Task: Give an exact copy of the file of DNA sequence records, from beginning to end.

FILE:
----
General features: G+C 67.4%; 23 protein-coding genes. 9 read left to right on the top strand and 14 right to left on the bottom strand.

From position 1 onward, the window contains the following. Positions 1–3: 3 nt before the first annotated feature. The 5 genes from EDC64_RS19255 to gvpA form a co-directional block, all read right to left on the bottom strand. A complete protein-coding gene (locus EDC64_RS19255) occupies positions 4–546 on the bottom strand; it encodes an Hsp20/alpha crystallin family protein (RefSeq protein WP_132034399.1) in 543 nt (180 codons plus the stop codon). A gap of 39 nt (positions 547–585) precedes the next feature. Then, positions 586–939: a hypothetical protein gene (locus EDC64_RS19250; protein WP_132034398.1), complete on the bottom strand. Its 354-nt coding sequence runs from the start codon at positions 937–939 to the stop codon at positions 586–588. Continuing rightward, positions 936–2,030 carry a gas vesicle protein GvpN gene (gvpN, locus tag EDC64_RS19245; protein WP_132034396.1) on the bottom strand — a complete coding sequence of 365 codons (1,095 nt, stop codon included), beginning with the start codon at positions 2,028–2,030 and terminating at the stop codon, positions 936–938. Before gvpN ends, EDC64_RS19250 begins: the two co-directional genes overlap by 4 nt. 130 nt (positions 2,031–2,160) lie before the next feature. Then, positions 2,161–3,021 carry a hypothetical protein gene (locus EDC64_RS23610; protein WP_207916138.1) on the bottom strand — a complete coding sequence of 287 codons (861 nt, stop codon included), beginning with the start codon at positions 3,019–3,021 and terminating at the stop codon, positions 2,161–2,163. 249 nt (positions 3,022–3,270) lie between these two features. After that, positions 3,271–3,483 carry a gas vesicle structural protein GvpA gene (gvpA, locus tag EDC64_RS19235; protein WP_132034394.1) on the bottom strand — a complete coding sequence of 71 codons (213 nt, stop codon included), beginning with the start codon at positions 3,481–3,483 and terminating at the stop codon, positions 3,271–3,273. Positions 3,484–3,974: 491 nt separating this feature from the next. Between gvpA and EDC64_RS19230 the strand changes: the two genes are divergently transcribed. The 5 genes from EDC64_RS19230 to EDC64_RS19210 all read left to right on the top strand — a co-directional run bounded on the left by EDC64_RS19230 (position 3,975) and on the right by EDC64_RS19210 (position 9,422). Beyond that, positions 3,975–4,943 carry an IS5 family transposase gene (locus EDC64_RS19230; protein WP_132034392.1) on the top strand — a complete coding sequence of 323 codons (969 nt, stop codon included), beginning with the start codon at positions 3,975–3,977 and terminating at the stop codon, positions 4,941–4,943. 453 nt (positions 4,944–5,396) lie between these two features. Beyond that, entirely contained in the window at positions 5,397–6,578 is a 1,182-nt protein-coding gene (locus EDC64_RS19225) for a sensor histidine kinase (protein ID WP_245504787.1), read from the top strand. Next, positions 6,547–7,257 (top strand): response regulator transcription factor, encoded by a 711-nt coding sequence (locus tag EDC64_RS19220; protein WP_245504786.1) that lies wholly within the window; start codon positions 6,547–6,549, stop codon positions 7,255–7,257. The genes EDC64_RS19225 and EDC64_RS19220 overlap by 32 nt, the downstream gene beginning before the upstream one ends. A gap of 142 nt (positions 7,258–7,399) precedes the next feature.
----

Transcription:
General features: G+C 67.4%; 23 protein-coding genes. 9 read left to right on the top strand and 14 right to left on the bottom strand.

From position 1 onward, the window contains the following. Positions 1–3: 3 nt before the first annotated feature. The 5 genes from EDC64_RS19255 to gvpA form a co-directional block, all read right to left on the bottom strand. A complete protein-coding gene (locus EDC64_RS19255) occupies positions 4–546 on the bottom strand; it encodes an Hsp20/alpha crystallin family protein (RefSeq protein WP_132034399.1) in 543 nt (180 codons plus the stop codon). A gap of 39 nt (positions 547–585) precedes the next feature. Then, positions 586–939: a hypothetical protein gene (locus EDC64_RS19250; protein WP_132034398.1), complete on the bottom strand. Its 354-nt coding sequence runs from the start codon at positions 937–939 to the stop codon at positions 586–588. Continuing rightward, positions 936–2,030 carry a gas vesicle protein GvpN gene (gvpN, locus tag EDC64_RS19245; protein WP_132034396.1) on the bottom strand — a complete coding sequence of 365 codons (1,095 nt, stop codon included), beginning with the start codon at positions 2,028–2,030 and terminating at the stop codon, positions 936–938. Before gvpN ends, EDC64_RS19250 begins: the two co-directional genes overlap by 4 nt. 130 nt (positions 2,031–2,160) lie before the next feature. Then, positions 2,161–3,021 carry a hypothetical protein gene (locus EDC64_RS23610; protein WP_207916138.1) on the bottom strand — a complete coding sequence of 287 codons (861 nt, stop codon included), beginning with the start codon at positions 3,019–3,021 and terminating at the stop codon, positions 2,161–2,163. 249 nt (positions 3,022–3,270) lie between these two features. After that, positions 3,271–3,483 carry a gas vesicle structural protein GvpA gene (gvpA, locus tag EDC64_RS19235; protein WP_132034394.1) on the bottom strand — a complete coding sequence of 71 codons (213 nt, stop codon included), beginning with the start codon at positions 3,481–3,483 and terminating at the stop codon, positions 3,271–3,273. Positions 3,484–3,974: 491 nt separating this feature from the next. Between gvpA and EDC64_RS19230 the strand changes: the two genes are divergently transcribed. The 5 genes from EDC64_RS19230 to EDC64_RS19210 all read left to right on the top strand — a co-directional run bounded on the left by EDC64_RS19230 (position 3,975) and on the right by EDC64_RS19210 (position 9,422). Beyond that, positions 3,975–4,943 carry an IS5 family transposase gene (locus EDC64_RS19230; protein WP_132034392.1) on the top strand — a complete coding sequence of 323 codons (969 nt, stop codon included), beginning with the start codon at positions 3,975–3,977 and terminating at the stop codon, positions 4,941–4,943. 453 nt (positions 4,944–5,396) lie between these two features. Beyond that, entirely contained in the window at positions 5,397–6,578 is a 1,182-nt protein-coding gene (locus EDC64_RS19225) for a sensor histidine kinase (protein ID WP_245504787.1), read from the top strand. Next, positions 6,547–7,257 (top strand): response regulator transcription factor, encoded by a 711-nt coding sequence (locus tag EDC64_RS19220; protein WP_245504786.1) that lies wholly within the window; start codon positions 6,547–6,549, stop codon positions 7,255–7,257. The genes EDC64_RS19225 and EDC64_RS19220 overlap by 32 nt, the downstream gene beginning before the upstream one ends. A gap of 142 nt (positions 7,258–7,399) precedes the next feature.